Dillenia indica L., Sp. Pl. 535 (1753)

Species name meaning 'from India', the place from which it was first described.

Dillenia elongata Miq.
Dillenia indica forma elongata (Miq.) Miq.
Dillenia speciosa Thunb. [Illegitimate]
Syalita Rheede

Large tree up to 120 cm diameter. Leaves alternate, spirally arranged, rather tough, conspicuously toothed margin, and many secondary veins that are impressed on the upper surface. Flowers huge, c. 20 cm diameter, white. Fruits very large, ca. 10 cm diameter, yellowish green, slimy inside.

Tree, up to 30 m high, 120 cm diam., with rather crooked trunk and irregular, usually rather lowly (up to 15 m) attached crown. Leaves bright green above, oblong, ca 25-50-nerved, 10-35 by 5-13 cm, on saplings and young trees up to 70 by 18 cm, with acute to acuminate apex, rounded to acute base, and slightly to manifestly dentate margin. Petiole 2.5-7.5 cm long, on saplings and young trees up to 15 cm. Flower 15-20 cm diam. Sepals 5, elliptic, 4-6 by 3-5 cm, up to 1 cm thick at the base. Petals white, 7-9 by 5-6.5 cm. Stamens in 2 distinct groups, the outer ones, ca. 550, 13-15 mm long, straight in bud, the inner ones, ca. 25, 20-22 mm long, with their apex reflexed in bud; yellow. Carpels 14-20, ca 14 by 3 mm, yellowish green, with linear-lanceolate, white, 25 mm long, up to 3.5 mm broad styles; each with 40-80 ovules. Fruit indehiscent, yellowish green, 8-10 cm diam. including the enclosing sepals, which are up to 15 by 12 cm, 2.5 cm thick at the base. Carpels ca 35 by 15 mm, each with 5 or more seeds in colourless glutinous pulp. Seeds reniform, 4 by 6 mm, black, finely echinate, exarillate. [from Flora Malesiana]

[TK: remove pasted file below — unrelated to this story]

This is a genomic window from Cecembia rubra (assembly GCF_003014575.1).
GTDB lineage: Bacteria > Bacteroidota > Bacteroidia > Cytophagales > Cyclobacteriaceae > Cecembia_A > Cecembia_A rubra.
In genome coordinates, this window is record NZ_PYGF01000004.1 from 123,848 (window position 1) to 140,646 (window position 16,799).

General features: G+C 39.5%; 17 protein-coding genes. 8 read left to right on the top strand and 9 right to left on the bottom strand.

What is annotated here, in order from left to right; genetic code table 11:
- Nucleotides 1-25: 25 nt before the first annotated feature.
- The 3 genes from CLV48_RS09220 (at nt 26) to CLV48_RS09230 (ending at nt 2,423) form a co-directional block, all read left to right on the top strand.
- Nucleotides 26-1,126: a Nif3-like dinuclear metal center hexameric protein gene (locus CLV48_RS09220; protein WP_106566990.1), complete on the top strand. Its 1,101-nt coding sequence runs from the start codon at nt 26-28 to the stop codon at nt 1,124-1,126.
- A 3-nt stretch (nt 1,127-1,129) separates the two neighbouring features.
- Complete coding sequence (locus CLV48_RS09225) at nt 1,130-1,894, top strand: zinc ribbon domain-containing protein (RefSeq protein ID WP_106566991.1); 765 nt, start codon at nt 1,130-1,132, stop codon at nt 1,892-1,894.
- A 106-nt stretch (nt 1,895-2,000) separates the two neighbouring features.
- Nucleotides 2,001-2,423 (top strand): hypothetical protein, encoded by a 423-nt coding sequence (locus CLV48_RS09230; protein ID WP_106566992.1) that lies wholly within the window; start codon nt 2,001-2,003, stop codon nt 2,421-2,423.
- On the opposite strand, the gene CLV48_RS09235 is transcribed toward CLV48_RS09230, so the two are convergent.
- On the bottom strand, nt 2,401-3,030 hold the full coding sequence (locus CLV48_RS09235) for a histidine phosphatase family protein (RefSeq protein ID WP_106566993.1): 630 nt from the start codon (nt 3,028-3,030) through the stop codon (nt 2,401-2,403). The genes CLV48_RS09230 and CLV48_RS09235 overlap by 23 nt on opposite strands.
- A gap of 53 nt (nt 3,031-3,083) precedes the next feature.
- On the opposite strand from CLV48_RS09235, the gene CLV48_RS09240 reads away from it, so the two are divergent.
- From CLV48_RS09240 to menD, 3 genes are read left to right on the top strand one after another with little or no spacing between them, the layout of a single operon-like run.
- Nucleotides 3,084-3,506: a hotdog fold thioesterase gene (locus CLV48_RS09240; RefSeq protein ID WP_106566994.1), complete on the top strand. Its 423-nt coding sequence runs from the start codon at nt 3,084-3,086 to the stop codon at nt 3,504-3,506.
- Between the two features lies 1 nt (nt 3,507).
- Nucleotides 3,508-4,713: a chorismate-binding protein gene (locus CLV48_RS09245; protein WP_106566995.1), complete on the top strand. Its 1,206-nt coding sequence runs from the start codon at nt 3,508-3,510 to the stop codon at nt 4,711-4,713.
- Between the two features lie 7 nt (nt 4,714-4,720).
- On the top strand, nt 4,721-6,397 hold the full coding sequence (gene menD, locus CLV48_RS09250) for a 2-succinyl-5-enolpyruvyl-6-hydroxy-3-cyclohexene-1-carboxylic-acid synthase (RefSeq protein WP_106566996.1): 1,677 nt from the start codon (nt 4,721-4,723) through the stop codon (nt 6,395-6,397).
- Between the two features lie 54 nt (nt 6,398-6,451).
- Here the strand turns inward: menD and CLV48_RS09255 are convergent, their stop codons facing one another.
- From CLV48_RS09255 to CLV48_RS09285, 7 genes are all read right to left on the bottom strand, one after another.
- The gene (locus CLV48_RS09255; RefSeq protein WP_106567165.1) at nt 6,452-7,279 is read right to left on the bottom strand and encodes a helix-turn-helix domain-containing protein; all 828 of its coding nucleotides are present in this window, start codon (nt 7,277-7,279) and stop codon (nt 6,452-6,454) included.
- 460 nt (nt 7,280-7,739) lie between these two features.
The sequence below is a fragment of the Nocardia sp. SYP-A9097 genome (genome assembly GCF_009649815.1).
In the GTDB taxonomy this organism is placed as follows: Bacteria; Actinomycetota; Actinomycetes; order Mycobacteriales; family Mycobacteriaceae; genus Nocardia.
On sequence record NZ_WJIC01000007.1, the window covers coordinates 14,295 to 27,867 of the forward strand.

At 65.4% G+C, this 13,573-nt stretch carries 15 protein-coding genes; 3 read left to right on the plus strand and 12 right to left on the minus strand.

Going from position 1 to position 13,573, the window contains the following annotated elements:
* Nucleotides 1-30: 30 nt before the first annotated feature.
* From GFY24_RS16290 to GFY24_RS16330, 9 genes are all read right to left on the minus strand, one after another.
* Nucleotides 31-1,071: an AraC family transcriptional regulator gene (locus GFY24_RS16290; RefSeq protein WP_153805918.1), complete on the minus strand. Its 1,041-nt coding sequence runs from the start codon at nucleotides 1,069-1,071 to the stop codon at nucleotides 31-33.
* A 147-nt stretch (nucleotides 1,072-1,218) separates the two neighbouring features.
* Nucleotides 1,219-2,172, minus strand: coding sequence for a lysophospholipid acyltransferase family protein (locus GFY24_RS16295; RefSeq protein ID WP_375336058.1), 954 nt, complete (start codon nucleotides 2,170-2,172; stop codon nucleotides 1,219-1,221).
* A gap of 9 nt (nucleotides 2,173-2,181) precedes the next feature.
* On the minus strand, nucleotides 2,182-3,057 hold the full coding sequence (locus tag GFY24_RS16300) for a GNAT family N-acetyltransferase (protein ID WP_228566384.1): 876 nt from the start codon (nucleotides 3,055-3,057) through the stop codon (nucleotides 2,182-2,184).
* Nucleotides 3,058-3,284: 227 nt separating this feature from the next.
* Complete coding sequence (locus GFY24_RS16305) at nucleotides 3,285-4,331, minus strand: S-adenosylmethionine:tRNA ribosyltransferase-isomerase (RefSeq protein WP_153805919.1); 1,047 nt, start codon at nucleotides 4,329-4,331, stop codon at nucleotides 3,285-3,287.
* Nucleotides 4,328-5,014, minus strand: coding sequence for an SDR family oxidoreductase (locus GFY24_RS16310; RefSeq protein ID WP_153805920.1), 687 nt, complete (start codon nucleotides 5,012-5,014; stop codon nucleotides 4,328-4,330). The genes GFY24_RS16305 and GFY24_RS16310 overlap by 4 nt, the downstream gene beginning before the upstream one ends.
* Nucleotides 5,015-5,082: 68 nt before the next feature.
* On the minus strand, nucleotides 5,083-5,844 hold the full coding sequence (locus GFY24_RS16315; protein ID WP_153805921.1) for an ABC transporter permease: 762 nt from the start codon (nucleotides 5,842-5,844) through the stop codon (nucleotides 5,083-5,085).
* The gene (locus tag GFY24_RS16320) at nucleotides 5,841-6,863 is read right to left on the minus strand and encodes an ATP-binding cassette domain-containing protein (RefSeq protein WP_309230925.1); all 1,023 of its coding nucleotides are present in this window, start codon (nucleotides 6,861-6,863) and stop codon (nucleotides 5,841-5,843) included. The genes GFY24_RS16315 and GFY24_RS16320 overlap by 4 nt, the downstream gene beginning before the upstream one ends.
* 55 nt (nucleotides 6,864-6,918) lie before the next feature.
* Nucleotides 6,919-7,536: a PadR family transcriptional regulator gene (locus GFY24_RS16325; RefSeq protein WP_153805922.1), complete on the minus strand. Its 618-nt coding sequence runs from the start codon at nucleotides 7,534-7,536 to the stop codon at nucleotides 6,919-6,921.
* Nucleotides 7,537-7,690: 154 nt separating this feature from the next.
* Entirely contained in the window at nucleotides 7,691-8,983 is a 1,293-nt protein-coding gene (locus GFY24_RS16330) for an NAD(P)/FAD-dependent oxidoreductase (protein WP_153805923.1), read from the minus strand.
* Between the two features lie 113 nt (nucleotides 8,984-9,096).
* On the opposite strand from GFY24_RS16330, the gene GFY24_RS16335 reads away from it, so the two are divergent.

Mainly on stony banks of rivulets and rivers, usually at low elevation up to 500 m. Once collected at 1700 m (Atjeh, Sumatra). The dispersal of the seeds is said to be effected by animals, among others by elephants, or with current water. In the latter case the seeds may germinate in the fruit, which is left behind on the bank of a river, often partly filled up with mud which gives a favorable substratum for the germination.

The fruit, in particular the enclosing sepals, is eaten fresh and in curries and jellies. With syrup a cough mixture is made from it. The wood, which is moderately hard and has a durability under water of ca 3 years, is sometimes used for house-building or gunstocks (India). The species is planted rather often as an ornamental tree.

From Sri Lanka and India into southern China, Indochina, Peninsular Malaysia, Sumatra, Java and Borneo. Cultivated in the Philippines.

Local names
China: Wu ya guo.
English: Elephant apple.
Java: Kosar, Sempu, Sempur, Sempur batu, Sempur tjai.
Malaysia: Simpur, Simpur ayer.
Philippines: Hondapara.
Singalese: Hondapara.